RENO, Nev. (KOLO)-- A Washoe County Sheriff’s Office search-and-rescue dog named Banshee died in January, just before her 14th birthday, the sheriff’s office said Sunday. Banshee had been retired for several years.
“Search dogs are the unseen heroes of countless law enforcement investigations and Search and Rescue missions,” Sheriff Darin Balaam said in a statement. “The nature of their assignments often takes them out of the public spotlight even though their unique sensory skill and attention to detail are essential to our work. Banshee was an important part of our sheriff’s office family and the community should know her story.”
Banshee took part in several missions, including four days searching through mud and water following the 2014 mudslide in Oso, Wash. Banshee found three of the 42 victims; getting recognition by Elk Grove, Calif., in 2012, for finding a young drowning victim in more than 40 feet of water; being the first search and recovery dog certified by Nevada POST for human remains detection; and searching for the remains of aviator and adventurer Steve Fossett after his airplane crashed in the Sierra.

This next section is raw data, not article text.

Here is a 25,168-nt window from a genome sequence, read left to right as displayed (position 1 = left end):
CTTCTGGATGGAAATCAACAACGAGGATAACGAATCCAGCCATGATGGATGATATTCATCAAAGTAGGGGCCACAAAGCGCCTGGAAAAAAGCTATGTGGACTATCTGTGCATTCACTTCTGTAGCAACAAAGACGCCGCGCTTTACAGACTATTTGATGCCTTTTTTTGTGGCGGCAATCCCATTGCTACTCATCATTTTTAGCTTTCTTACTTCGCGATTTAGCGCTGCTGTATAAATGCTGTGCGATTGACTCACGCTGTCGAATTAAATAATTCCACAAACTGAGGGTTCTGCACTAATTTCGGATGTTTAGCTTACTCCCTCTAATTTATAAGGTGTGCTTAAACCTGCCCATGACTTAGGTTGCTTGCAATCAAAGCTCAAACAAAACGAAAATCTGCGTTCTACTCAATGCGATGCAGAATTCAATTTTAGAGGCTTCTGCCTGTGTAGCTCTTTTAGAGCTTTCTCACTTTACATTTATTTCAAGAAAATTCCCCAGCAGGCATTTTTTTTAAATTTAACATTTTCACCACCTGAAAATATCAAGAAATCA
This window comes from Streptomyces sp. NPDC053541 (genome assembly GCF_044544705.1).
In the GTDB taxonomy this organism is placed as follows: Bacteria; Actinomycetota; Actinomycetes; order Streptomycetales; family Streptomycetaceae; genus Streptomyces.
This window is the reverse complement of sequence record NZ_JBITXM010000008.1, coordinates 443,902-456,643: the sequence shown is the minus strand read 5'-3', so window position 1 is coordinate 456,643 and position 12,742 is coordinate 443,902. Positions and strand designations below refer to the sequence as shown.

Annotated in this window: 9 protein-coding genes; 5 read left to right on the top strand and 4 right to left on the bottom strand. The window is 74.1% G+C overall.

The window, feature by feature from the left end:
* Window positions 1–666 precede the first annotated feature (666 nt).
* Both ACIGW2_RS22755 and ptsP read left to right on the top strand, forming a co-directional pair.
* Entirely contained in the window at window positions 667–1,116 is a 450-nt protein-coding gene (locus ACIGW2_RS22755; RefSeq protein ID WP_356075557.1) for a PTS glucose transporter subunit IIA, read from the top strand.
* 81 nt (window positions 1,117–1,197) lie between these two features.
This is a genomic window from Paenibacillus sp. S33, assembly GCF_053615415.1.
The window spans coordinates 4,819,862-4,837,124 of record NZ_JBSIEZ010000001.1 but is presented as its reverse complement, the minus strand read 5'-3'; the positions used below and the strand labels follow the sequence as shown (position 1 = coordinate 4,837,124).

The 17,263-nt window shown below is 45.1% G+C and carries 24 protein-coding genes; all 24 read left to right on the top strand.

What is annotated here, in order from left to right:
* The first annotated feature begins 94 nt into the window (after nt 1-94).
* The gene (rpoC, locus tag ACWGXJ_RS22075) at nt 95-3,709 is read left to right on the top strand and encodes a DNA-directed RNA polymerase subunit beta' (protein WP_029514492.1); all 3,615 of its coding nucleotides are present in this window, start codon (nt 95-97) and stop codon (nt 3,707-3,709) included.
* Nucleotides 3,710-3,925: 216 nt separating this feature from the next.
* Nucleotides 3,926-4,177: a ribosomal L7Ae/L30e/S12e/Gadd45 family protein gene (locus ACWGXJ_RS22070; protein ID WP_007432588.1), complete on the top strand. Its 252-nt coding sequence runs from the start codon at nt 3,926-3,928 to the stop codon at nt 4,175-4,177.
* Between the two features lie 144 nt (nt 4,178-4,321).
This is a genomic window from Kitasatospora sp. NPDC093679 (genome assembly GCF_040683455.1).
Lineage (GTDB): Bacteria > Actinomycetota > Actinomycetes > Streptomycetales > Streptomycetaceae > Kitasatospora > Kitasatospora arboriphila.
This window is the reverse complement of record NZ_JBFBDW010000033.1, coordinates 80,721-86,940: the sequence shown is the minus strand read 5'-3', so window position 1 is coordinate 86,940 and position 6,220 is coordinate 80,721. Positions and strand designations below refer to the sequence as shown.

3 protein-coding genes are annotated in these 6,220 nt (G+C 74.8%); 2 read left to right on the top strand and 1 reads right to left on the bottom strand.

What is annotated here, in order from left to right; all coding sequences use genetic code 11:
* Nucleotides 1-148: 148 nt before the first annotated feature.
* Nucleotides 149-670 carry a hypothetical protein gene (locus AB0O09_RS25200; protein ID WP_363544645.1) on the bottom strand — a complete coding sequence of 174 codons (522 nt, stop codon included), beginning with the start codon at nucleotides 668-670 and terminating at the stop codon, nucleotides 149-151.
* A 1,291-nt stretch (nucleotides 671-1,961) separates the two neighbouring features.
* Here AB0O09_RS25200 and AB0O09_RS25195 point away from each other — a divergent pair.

Banshee was born on Jan. 31, 2006 in Dublin, Calif. Mary Cablk, a volunteer member of the Washoe County Sheriff’s Office Search and Recovery canine unit, brought her home to Reno and when Banshee was 13 months old they certified together for human remains detection. They worked together and hundreds of missions around the country and in Costa Rica.
“The key to Banshee’s success was her drive,” Cablk said in a statement. “Searching for a needle-in-a-haystack is tiring work but Banshee wouldn’t give up. She would work for long periods of time without losing her focus. She would find specific and important clues that human searchers simply could not find.”
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